Why pause and study this particular painting among so many others ranged on a gallery wall? Wonder, which Descartes called the first of the passions, is at play; it couples surprise with a wish to know more, the pleasurable promise that what is novel or rare may become familiar. This is a book about the aesthetics of wonder, about wonder as it figures in our relation to the visual world and to rare or new experiences.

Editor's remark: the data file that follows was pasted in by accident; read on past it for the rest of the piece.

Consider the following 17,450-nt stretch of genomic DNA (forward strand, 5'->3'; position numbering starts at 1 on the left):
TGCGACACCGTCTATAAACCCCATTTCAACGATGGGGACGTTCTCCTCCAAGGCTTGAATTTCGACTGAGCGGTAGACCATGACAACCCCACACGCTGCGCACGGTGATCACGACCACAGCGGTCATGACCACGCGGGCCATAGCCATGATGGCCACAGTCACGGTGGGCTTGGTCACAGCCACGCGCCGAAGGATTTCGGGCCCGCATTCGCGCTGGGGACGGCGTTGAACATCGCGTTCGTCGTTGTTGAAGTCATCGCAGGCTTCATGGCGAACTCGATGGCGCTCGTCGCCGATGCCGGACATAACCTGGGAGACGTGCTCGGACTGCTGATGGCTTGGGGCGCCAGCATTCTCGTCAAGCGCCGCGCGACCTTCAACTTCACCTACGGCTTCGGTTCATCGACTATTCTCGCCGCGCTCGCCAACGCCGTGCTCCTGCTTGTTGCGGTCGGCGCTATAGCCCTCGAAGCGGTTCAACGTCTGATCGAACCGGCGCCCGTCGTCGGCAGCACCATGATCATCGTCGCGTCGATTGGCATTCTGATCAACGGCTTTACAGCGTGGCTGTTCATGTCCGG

In three instructive instances—a pair of paintings by Cy Twombly, the famous problem of doubling the area of a square, and the history of attempts to explain rainbows—Philip Fisher examines the experience of wonder as it draws together pleasure, thinking, and the aesthetic features of thought. Through these examples he places wonder in relation to the ordinary and the everyday as well as to its opposite, fear. The remarkable story of how rainbows came to be explained, fraught with errors, half-knowledge, and incomplete understanding, suggests that certain knowledge cannot be what we expect when wonder engages us. Instead, Fisher argues, a detailed familiarity, similar to knowing our way around a building or a painting, is the ultimate meeting point for aesthetic and scientific encounters with novelty, rare experiences, and the genuinely new.